Imran Khan completed his PhD degree in Energy Management Programme at the University of Otago, New Zealand in 2019. He was in receipt of a University of Otago Doctoral Scholarship. He completed his M.Sc. Engineering degree (combined) from University of Ottawa, Canada and Khulna University of Engineering and Technology, Bangladesh. He graduated with a Bachelor of Science in ECE from Khulna University of Engineering and Technology, Bangladesh. Before starting his PhD at University of Otago, he was involved in different research projects and teaching in Bangladesh.
Imran's research interests include multi-disciplinary approaches toward electrical energy management such as peak demand management. His research also includes GHG emission assessment from electricity generation, electricity generation sustainability assessment, residential peak demand characterization, renewable energy application to demand-side management, and prosumerism.
A Temporal Approach to Characterizing Electrical Peak Demand: Assessment of GHG Emissions at the Supply Side and Identification of Dominant Household Factors at the Demand Side. Available at: http://hdl.handle.net/10523/9185
Khan I. (2019). Drivers, enablers, and barriers to prosumerism in Bangladesh: A sustainable solution to energy poverty? Energy Research & Social Science, Elsevier. Vol.55, pp.82-92. Available at: https://doi.org/10.1016/j.erss.2019.04.019
Khan I., Jack M.W., Stephenson J. (2019). Identifying residential daily electricity-use profiles through time-segmented regression analysis, Energy & Buildings, Elsevier. Vol 194, 232-246. Available at: https://doi.org/10.1016/j.enbuild.2019.04.026
Khan, I. (2019). Energy saving behaviour as a demand side management strategy in the developing world: the case of Bangladesh, International Journal of Energy and Environmental Engineering, Springer. Pp 1-18. Available at: https://doi.org/10.1007/s40095-019-0302-3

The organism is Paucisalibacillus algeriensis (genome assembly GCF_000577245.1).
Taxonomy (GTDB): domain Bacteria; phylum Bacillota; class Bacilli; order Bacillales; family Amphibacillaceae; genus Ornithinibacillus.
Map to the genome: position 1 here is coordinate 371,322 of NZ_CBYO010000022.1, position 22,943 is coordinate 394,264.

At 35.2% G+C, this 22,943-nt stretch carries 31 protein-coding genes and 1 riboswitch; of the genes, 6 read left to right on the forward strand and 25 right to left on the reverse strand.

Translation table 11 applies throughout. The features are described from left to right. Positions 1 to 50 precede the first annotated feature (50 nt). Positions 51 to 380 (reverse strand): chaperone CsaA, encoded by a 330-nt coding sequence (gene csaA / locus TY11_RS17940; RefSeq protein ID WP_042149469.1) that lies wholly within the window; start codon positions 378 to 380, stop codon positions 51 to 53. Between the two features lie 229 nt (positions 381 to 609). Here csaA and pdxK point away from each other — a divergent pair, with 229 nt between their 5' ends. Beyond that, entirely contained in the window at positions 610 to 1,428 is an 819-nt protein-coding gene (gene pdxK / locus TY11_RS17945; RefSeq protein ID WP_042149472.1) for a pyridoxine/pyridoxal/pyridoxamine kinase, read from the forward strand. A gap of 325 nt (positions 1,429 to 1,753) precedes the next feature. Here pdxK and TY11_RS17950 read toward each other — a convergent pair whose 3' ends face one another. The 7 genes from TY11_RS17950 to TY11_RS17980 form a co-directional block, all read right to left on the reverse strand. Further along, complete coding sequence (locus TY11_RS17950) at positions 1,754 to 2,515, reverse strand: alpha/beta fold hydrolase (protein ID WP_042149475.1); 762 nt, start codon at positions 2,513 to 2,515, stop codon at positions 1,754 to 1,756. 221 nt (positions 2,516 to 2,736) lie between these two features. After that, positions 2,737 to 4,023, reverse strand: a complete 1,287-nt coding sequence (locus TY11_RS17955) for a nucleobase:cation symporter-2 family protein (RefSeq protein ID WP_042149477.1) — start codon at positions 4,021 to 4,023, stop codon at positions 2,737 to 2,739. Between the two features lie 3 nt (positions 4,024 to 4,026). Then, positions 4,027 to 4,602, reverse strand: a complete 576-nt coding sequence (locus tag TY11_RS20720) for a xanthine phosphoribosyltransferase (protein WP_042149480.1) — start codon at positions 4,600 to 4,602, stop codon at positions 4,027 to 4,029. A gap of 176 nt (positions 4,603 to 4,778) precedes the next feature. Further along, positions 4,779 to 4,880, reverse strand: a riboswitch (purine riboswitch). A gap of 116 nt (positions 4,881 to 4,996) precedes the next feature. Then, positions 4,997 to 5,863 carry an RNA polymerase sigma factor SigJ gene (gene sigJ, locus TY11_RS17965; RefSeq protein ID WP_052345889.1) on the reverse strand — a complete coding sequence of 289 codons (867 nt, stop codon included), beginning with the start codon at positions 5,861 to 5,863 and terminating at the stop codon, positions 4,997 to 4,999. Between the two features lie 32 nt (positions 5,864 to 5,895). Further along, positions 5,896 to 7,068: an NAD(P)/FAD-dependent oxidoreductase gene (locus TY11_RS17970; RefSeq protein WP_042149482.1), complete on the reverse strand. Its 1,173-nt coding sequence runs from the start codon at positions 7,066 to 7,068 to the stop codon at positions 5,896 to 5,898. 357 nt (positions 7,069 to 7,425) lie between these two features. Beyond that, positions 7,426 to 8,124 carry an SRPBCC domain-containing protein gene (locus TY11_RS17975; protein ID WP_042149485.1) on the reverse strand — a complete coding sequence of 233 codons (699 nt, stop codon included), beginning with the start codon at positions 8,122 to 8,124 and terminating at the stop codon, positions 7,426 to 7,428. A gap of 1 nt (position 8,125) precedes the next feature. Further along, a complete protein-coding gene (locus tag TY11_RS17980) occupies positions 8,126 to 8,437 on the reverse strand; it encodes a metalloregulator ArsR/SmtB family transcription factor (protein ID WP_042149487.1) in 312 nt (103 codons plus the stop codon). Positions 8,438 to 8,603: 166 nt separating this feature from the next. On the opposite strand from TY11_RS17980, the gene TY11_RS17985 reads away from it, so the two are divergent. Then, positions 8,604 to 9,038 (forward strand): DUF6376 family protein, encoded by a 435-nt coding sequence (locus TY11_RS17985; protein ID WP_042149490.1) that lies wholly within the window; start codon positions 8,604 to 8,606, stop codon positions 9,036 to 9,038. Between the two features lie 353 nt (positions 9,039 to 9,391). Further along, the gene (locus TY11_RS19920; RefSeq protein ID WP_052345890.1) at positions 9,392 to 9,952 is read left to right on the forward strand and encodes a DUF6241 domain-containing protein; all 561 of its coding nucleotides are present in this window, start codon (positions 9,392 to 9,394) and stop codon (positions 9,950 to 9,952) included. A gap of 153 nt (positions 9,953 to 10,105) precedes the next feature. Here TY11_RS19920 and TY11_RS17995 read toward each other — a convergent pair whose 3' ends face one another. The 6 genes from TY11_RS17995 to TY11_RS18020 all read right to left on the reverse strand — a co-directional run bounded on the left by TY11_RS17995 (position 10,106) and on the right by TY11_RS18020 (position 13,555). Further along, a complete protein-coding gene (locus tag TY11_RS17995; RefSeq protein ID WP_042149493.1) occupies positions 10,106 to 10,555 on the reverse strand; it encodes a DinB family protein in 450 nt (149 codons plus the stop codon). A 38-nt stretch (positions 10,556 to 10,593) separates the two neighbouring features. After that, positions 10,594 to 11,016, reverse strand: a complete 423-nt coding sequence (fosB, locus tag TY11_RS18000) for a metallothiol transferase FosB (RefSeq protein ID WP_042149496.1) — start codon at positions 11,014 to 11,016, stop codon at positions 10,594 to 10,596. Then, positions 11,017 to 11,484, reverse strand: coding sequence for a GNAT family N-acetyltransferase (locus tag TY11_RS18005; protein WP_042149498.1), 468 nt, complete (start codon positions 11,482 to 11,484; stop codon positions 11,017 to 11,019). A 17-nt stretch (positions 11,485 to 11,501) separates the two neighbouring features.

Khan I. (2019). Power generation expansion plan and sustainability in a developing country: A multi-criteria decision analysis. Journal of Cleaner Production. Elsevier. Vol.220, pp.707- 720. Available at: https://doi.org/10.1016/j.jclepro.2019.02.161
Khan, I. (2019). Household factors and electrical peak demand : a review for further assessment. Advances in Building Energy Research, Taylor & Francis. pp. 1–33. Available at: https://doi.org/10.1080/17512549.2019.1575770
Khan, I. (2018). Greenhouse gas emission accounting approaches in electricity generation systems: A review. Journal of Atmospheric Environment, Elsevier. Vol 200, pp 131–141. Available at: https://doi.org/10.1016/j.atmosenv.2018.12.005
Khan, I. (2018). Temporal carbon intensity analysis: renewable versus fossil fuel dominated electricity systems. Energy Sources, Part A: Recovery, Utilization, and
Environmental Effects. Taylor & Francis. Vol 41, pp 309-323. Available at: https://doi.org/10.1080/15567036.2018.1516013
Khan, I. (2018). Importance of GHG emissions assessment in the electricity grid expansion towards a low-carbon future: A time-varying carbon intensity approach. Journal of Cleaner Production, Elsevier. Vol 196, pp 1587–1599. Available at: https://doi.org/10.1016/j.jclepro.2018.06.162
Khan, I., Jack, M.W., Stephenson, J. (2018). Analysis of greenhouse gas emissions in electricity systems using time-varying carbon intensity. Journal of Cleaner Production, Elsevier. Vol 184, 1091–1101. Available at: https://doi.org/10.1016/j.jclepro.2018.02.309
Khan I. (2018), Time-segmented Regression Analysis : An Approach in Designing more Effective DSM Scheme, 6th IEEE Conference on Technologies for Sustainability, IEEE, Long Beach, CA, USA, pp. 1–2.
Available at: https://doi.org/10.1109/SusTech.2018.8671364
I. Khan, M.W. Jack, J. Stephenson (2017). Use of Time-varying Carbon Intensity Estimation to Evaluate GHG Emission Reduction Opportunities in Electricity Sector, 5th IEEE Conference on Technologies for Sustainability., IEEE, Phoenix, AZ, USA. pp. 1–2. https://doi.org/10.1109/SusTech.2017.8333479